Boy in the Striped Pyjamas

The Boy in the Striped Pyjamas

Director: Mark Herman
Starring: Asa Butterfield, David Thewliss, David Heyman, Jack Scanlon, Richard Johnson.
Distributor: Madman Films 
Runtime: 94 mins. Reviewed in Nov 2011
| JustWatch |
Rating notes: Mild themes.

This is a children’s film, in the sense that it is about small children (as well as adults) and much of it is directed towards small children (age eight and upwards). This does not mean that it is an easy or delightful entertainment for an outing. Rather, this is a message film, a strong message through a story and characters that they can understand, whom they will feel with. It would be good for parents and children to see this film together. It is also one of those films which would be helpful in a school or discussion situation.

It is a Holocaust film.

The Holocaust took place over sixty years ago but it is a 20th century event that should never be forgotten. This was in the mind of the novelist who wrote the story, Irishman John Boyne (born in 1971). For him, the internment and extermination of millions of Jews was something that happened a long time ago. He wrote the story to remind his readers of the horrors so that this should not happen again. This is the intention of the film-makers, especially the writer-director, Mark Herman (who also made Brassed Off and Little Voice).

It seems important to remember that the story is one that is seen from an 8 year old’s point of view. He does not understand what is going on. He thinks that the camp that he can see from his window is a farm and the farmers wear strange clothes, like pyjamas. We see the camp from his limited point of view and, to that extent, the ‘realistic’ details can be criticised as ‘unrealistic’. Adults looking at the film, especially the reconstruction of the camp without too many watchtowers and parts of the fences left unguarded, may be dissatisfied. But that is not the point. This is a fable for children about friendship and the ugliness of cruel power and prejudice.

The little boy, Bruno (Asa Butterfield), is the son of the camp commandant (David Thewliss quietly menacing). The family has moved from Berlin to the camp, to a big house beyond the fences and the boy is lonely without his friends. There is a strange servant in the house, also wearing pyjamas, who is kind to him, a doctor who now peels potatoes and works the garden. Bruno cannot understand why Pavel (David Heyman, the producer of the film) has given up being a doctor for this.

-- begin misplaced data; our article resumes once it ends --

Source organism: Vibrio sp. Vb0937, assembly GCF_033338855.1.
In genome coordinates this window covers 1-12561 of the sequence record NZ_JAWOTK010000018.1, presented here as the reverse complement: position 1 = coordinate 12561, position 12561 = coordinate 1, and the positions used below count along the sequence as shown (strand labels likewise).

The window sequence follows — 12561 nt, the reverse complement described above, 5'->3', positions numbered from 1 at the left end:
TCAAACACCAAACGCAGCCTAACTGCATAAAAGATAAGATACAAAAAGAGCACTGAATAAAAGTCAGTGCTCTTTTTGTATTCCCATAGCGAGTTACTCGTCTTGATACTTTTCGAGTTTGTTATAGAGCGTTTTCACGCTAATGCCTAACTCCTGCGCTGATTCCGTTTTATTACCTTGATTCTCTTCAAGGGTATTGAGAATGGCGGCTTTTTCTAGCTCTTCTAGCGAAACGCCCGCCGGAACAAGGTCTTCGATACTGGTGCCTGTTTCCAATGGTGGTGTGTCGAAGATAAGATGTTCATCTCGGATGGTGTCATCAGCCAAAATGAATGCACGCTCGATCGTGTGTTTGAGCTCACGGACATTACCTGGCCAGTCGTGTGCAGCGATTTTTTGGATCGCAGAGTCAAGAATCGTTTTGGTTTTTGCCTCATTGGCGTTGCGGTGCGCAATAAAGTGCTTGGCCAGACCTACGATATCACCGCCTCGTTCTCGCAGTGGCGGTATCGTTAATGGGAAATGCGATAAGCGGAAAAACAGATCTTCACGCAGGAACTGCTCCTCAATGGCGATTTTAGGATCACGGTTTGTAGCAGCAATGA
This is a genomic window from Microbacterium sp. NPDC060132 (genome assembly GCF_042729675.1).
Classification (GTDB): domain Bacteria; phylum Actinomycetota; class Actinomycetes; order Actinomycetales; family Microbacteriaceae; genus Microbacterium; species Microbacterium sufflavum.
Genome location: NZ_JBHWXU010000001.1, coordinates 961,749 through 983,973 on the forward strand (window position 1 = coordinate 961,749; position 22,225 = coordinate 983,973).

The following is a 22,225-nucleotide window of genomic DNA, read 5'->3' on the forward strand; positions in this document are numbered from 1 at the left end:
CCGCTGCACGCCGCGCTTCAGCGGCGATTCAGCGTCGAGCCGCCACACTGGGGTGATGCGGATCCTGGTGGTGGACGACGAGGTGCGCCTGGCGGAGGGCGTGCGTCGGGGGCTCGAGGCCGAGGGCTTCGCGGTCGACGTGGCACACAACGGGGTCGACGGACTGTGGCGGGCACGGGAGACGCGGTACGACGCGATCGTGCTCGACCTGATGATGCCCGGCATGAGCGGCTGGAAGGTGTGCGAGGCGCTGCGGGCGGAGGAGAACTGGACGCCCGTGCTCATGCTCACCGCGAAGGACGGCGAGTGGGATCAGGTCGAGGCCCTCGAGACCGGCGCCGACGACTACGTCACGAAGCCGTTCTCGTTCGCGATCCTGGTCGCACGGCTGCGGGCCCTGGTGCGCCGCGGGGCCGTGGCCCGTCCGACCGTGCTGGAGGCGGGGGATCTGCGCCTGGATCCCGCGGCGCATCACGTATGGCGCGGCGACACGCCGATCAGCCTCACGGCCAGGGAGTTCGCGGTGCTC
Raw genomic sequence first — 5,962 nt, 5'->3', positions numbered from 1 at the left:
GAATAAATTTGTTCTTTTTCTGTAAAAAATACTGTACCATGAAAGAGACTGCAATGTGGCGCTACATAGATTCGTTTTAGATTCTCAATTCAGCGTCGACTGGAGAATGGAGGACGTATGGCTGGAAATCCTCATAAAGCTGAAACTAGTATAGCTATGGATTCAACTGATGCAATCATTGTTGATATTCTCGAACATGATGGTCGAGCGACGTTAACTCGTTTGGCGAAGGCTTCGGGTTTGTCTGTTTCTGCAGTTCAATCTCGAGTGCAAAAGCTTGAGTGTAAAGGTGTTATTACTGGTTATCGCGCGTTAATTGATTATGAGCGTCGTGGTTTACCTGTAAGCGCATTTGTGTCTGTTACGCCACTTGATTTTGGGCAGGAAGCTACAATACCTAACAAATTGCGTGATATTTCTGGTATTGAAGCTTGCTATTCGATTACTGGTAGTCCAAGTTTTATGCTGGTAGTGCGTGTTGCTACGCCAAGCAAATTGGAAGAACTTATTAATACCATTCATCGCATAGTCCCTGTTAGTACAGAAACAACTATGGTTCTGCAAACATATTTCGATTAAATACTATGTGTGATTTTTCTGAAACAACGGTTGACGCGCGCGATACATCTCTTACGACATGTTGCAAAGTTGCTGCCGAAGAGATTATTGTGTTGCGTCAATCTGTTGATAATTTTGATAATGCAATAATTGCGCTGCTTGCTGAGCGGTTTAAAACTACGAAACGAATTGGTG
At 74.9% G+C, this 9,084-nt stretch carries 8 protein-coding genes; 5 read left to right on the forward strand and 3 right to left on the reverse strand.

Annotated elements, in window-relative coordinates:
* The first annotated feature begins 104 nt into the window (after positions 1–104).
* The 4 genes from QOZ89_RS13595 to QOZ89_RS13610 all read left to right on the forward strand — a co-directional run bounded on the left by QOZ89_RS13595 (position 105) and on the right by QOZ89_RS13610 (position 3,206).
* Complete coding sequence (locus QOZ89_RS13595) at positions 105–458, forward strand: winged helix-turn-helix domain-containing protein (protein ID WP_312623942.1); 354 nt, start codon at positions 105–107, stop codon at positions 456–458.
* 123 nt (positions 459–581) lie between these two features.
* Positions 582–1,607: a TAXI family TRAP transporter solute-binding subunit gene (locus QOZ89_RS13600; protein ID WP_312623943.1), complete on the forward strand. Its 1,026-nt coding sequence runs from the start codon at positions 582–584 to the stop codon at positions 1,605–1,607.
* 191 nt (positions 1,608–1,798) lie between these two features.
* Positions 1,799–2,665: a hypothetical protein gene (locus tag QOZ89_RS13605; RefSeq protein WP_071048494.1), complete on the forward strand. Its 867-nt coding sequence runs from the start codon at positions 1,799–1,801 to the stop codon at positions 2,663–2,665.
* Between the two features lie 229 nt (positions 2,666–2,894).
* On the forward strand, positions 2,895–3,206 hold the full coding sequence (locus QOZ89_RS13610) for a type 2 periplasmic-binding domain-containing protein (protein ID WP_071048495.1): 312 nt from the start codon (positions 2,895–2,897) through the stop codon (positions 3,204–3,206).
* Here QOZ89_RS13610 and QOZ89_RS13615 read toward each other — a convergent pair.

Bruno loves exploring. Which brings him, without his parents knowing, to the camp fence where he sees Shmuel (Jack Scanlon), an 8 year old internee. Bruno asks all kinds of questions about Shmuel and the camp, innocent even naïve questions. Friendship blossoms but, at one crucial point, where Shmuel is working in the house, Bruno denies that he knows Shmuel and accuses him of stealing the food that Bruno had secretly given him. The boys have to work through this betrayal to forgiveness and some atonement.

Vera Farmiga portrays the children’s mother – Bruno has a 12 year old sister who embraces the Nazi ideology unquestioningly. The mother thinks that the camp is just a labour camp but is puzzled by the smoke and smell from the chimneys. The adjutant makes a casual remark about the furnaces and what they are really for. This creates a dilemma for the mother and her relationship with her husband (whose father, Richard Johnson, supports his son’s necessary work but whose mother, Sheila Hancock, strongly disapproves).

The dialogue does not downplay the bigotry, the arrogance and the ignorance of the Nazi beliefs and aims. The children’s father and their tutor mouthe the prejudices without a second thought. The tutor remarks, ironically, that the greatest exploration would be to discover a good Jew. That becomes something of Bruno’s goal. Together with Shmuel, he tries to achieve it.

A warning that the ending is not what audiences will expect and is quite disturbing and may need parents’ and teachers’ help and explanations for some children to deal with it.

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